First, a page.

Many of my biggest complaints are covered by other reviewers - too long; pointless characters and subplots that conveniently disappear; bad CGI scenes; lousy dialog; utterly inappropriate attempts at comedy relief; stupidly contrived situations where people absorb physical punishment that would cripple or kill a trained stuntman, but they just jump up and carry on as if nothing happened; inane inconsistencies (Watts in winter with no coat doesn't shiver on Empire State, ape that pulls down theater balcony can skate on thin ice, etc); the abominable performance by Jack (I can't act to save my life) Black; and, worst of all, the mind-bogglingly idiotic concept of having her love the ape more than she loves the guy.
But here's a couple of things I didn't see mentioned (and I only made it in about 200 reviews before crying Uncle, so if someone did catch these, I apologize):
When they first go ashore to investigate the village, nobody thinks to bring a weapon? Are you kidding me?
One of the only bits of dialog retained from the original film is the "scene" Denham shoots with Ann Darrow and the ham actor recreating Fay Wray and Bruce Cabot's scene where Driscoll tells Ann that women are bad luck on a ship. Then, the new film takes pains to assure us that this was not the deathless dialog of playwright Brody/Driscoll but a bit of cheese made up on the spot by the ham "playing" the film-within-a-film's first mate. It's odd, but in every one of the few instances that Jackson (who calls himself a big fan of the original) references the first film, he does so in the most disrespectful manner possible, as if to say, "Yes, wasn't that a quaint, creaky old piece of junk I used as the basis for my superior cinematic achievement?" Only problem is that quaint old film is a classic and will still be entertaining audiences long after this new pile of dreck has mercifully faded away.
And about the ham actor - hasn't anyone ever taught Jackson that one of the most important rules of good cinematic storytelling is that a character undergoes a change in the tale but only once. The ham goes from sniveling coward to avenging Rambo on a vine with a tommy-gun, back to sniveling coward whenever it suits the plot.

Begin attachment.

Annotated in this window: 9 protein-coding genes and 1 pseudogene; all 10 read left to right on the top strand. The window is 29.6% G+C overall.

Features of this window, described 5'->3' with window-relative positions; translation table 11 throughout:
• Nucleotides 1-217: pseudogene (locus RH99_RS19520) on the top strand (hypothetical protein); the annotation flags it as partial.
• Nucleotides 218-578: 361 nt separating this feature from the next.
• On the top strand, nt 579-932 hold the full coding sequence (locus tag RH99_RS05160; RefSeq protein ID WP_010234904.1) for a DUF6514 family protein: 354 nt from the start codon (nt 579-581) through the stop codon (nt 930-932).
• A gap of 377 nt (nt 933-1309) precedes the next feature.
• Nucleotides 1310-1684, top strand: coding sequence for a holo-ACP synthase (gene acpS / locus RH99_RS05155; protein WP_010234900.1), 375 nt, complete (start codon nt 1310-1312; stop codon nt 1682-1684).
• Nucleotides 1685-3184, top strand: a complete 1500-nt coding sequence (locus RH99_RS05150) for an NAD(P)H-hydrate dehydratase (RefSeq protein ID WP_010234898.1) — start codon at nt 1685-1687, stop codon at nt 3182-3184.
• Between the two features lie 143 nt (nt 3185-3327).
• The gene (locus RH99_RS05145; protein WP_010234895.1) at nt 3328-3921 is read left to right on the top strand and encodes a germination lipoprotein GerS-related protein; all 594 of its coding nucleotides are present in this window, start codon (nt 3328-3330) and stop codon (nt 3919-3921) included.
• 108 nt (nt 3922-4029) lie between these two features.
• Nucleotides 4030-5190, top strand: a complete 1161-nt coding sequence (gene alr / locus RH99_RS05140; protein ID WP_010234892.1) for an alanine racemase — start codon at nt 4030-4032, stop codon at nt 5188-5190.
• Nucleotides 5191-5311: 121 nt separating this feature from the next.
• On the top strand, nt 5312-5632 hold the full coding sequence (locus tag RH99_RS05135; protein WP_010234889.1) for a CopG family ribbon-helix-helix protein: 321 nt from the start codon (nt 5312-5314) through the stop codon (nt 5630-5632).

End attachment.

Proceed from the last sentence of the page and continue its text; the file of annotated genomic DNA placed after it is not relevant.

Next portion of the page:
I could go on but to what purpose. I've already given this film more time than it deserves and if you haven't gotten the point by now, you probably never will. But there is one last thing I'd like to address and it's the issue of suspension of disbelief.
I'm a pretty agreeable guy when it comes to buying into a film's universe. If you let me know up front that in this movie, pigs can fly, then I say fine, fly those pigs. But the filmmaker has to hold up his side of the bargain. And if his film is poorly conceived and badly made, before long, I'm going to be looking at those flying pigs (and every other element in the film) with a far more critical eye.
This leads us to a complaint I saw mentioned several times in the reviews I read where folks were incensed that Jackson skipped over the process of getting Kong on the ship and then showing the journey back to New York. But if you look at the original, it's done the same way. Denham talks about Kong's name being up in lights, how they'll all be millionaires, how he'll share it with all of them and BANG! we're back in NY outside a theater advertising the appearance of Kong - Eighth Wonder Of The World. The difference is: in the original, we're caught up in the story, entranced and ensnared, we willingly follow wherever the film leads us because we are under its spell. But in the new one, many of us have been looking at our watches for an hour or more. We're fed up with a boatload of unlikable characters acting like morons and monsters who act just as dumb. We're in a hurry to get this over with, but we know we're not going anywhere for a while so we resort to the time-honored sport of the bored film-goer - we start picking apart every single thing we see.
And that's really it in a nutshell. We didn't care. Jackson, for all his supposed gifts and his love for the first film, couldn't involve us. The good reviews this film has received baffle me. The only answer I can come up with is that a lot of people have been taught to have diminished expectations from their entertainment. Make it enough like a video game and they think it's fine. But it's not fine to anyone who grew up in the grip of great storytellers. I had supposed Peter Jackson might be such a storyteller. If, in fact, he is, then this is no more than a woeful misstep. But it is so poor, one is forced to entertain the thought that this is the true Peter Jackson - a hack with too much money and not enough talent.
What a bitter disappointment this film is.